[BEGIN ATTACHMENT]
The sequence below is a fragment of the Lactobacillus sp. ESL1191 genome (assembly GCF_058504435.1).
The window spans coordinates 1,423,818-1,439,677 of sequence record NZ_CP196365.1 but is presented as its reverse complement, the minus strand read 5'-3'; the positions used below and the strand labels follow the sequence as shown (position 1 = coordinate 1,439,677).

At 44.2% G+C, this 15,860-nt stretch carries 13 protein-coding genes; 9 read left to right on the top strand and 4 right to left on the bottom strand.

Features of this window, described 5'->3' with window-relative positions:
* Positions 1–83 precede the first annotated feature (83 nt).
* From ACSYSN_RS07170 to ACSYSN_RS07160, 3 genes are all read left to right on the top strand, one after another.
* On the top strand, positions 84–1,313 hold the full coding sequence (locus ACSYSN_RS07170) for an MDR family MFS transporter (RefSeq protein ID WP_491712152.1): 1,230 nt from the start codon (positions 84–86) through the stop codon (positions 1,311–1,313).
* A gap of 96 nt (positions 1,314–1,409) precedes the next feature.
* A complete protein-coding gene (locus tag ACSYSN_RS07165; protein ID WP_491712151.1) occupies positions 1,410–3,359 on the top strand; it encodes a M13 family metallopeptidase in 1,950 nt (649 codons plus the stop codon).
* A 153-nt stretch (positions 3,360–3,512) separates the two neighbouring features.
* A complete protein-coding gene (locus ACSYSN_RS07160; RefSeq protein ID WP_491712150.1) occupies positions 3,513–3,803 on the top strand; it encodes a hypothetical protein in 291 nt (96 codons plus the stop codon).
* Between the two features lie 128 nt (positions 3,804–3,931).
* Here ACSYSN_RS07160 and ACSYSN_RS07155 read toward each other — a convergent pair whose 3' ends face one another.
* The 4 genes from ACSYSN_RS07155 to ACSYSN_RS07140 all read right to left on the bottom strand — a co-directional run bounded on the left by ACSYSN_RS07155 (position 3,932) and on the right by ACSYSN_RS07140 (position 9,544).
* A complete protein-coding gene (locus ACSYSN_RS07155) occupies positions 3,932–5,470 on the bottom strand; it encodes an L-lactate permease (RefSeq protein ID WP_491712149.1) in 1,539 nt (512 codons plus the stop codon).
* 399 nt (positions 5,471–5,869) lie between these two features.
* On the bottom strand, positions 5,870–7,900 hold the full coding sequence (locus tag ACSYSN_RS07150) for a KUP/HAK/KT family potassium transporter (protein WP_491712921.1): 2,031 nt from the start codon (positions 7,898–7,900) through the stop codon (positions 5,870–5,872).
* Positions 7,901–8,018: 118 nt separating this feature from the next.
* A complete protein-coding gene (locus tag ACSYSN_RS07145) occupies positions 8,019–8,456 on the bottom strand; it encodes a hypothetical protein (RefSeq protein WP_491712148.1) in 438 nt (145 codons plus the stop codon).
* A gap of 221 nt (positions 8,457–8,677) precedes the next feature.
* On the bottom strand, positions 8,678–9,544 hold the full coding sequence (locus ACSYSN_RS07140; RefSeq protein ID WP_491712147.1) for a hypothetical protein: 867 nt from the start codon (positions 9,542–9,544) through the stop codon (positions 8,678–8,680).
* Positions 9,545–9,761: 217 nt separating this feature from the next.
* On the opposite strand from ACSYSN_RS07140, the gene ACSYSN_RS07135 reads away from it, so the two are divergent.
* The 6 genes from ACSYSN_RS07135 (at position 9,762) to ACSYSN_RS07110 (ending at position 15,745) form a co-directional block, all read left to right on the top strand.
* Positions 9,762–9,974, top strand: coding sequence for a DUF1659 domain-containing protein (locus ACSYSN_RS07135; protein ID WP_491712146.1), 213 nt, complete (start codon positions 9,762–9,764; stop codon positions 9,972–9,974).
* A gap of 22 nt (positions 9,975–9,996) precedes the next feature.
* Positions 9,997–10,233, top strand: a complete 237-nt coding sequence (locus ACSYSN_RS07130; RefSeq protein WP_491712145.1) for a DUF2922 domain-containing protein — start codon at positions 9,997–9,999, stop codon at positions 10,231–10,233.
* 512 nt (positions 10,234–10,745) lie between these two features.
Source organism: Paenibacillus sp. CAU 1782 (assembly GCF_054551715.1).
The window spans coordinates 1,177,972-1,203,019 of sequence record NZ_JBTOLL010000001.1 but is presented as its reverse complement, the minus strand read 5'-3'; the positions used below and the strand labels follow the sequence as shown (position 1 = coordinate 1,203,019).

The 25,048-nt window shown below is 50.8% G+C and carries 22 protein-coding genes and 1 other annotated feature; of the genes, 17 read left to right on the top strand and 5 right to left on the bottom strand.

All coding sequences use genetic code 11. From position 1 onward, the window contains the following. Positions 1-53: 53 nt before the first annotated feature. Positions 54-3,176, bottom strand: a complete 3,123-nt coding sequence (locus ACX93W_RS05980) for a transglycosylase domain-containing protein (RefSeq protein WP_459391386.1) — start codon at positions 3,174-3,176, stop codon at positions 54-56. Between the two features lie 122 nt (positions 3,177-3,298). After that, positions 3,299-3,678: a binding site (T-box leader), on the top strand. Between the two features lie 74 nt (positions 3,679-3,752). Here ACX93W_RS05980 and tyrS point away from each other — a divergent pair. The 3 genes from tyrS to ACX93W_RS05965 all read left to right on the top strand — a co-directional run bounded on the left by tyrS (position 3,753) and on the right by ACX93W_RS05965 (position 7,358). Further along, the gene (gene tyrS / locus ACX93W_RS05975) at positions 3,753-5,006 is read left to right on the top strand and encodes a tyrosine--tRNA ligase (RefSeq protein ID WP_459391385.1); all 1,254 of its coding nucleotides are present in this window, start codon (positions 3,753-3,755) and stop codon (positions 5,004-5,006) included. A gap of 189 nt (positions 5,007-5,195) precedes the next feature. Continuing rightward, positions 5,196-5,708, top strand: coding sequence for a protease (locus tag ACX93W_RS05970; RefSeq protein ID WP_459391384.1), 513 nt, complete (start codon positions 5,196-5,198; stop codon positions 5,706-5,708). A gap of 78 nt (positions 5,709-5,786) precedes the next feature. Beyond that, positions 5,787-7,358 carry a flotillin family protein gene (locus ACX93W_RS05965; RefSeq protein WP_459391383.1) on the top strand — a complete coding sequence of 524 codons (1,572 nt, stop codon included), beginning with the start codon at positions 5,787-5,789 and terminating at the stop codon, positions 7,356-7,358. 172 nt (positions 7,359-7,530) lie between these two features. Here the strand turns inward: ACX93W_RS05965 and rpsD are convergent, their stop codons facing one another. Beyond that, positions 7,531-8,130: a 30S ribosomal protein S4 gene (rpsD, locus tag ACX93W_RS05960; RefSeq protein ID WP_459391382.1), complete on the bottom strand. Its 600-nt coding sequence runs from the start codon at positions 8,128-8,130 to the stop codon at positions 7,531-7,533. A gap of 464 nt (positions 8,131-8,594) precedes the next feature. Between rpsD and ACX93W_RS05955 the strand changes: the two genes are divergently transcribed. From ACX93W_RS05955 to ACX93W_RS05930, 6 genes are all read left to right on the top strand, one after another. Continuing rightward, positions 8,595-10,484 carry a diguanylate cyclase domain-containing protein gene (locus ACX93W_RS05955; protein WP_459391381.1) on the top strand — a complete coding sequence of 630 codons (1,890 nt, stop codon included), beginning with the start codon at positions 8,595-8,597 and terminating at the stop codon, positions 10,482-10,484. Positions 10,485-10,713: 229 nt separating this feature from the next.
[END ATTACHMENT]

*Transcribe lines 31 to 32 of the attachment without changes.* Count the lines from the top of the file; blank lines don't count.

The 25,048-nt window shown below is 50.8% G+C and carries 22 protein-coding genes and 1 other annotated feature; of the genes, 17 read left to right on the top strand and 5 right to left on the bottom strand.

All coding sequences use genetic code 11. From position 1 onward, the window contains the following. Positions 1-53: 53 nt before the first annotated feature. Positions 54-3,176, bottom strand: a complete 3,123-nt coding sequence (locus ACX93W_RS05980) for a transglycosylase domain-containing protein (RefSeq protein WP_459391386.1) — start codon at positions 3,174-3,176, stop codon at positions 54-56. Between the two features lie 122 nt (positions 3,177-3,298). After that, positions 3,299-3,678: a binding site (T-box leader), on the top strand. Between the two features lie 74 nt (positions 3,679-3,752). Here ACX93W_RS05980 and tyrS point away from each other — a divergent pair. The 3 genes from tyrS to ACX93W_RS05965 all read left to right on the top strand — a co-directional run bounded on the left by tyrS (position 3,753) and on the right by ACX93W_RS05965 (position 7,358). Further along, the gene (gene tyrS / locus ACX93W_RS05975) at positions 3,753-5,006 is read left to right on the top strand and encodes a tyrosine--tRNA ligase (RefSeq protein ID WP_459391385.1); all 1,254 of its coding nucleotides are present in this window, start codon (positions 3,753-3,755) and stop codon (positions 5,004-5,006) included. A gap of 189 nt (positions 5,007-5,195) precedes the next feature. Continuing rightward, positions 5,196-5,708, top strand: coding sequence for a protease (locus tag ACX93W_RS05970; RefSeq protein ID WP_459391384.1), 513 nt, complete (start codon positions 5,196-5,198; stop codon positions 5,706-5,708). A gap of 78 nt (positions 5,709-5,786) precedes the next feature. Beyond that, positions 5,787-7,358 carry a flotillin family protein gene (locus ACX93W_RS05965; RefSeq protein WP_459391383.1) on the top strand — a complete coding sequence of 524 codons (1,572 nt, stop codon included), beginning with the start codon at positions 5,787-5,789 and terminating at the stop codon, positions 7,356-7,358. 172 nt (positions 7,359-7,530) lie between these two features. Here the strand turns inward: ACX93W_RS05965 and rpsD are convergent, their stop codons facing one another. Beyond that, positions 7,531-8,130: a 30S ribosomal protein S4 gene (rpsD, locus tag ACX93W_RS05960; RefSeq protein ID WP_459391382.1), complete on the bottom strand. Its 600-nt coding sequence runs from the start codon at positions 8,128-8,130 to the stop codon at positions 7,531-7,533. A gap of 464 nt (positions 8,131-8,594) precedes the next feature. Between rpsD and ACX93W_RS05955 the strand changes: the two genes are divergently transcribed. From ACX93W_RS05955 to ACX93W_RS05930, 6 genes are all read left to right on the top strand, one after another. Continuing rightward, positions 8,595-10,484 carry a diguanylate cyclase domain-containing protein gene (locus ACX93W_RS05955; protein WP_459391381.1) on the top strand — a complete coding sequence of 630 codons (1,890 nt, stop codon included), beginning with the start codon at positions 8,595-8,597 and terminating at the stop codon, positions 10,482-10,484. Positions 10,485-10,713: 229 nt separating this feature from the next.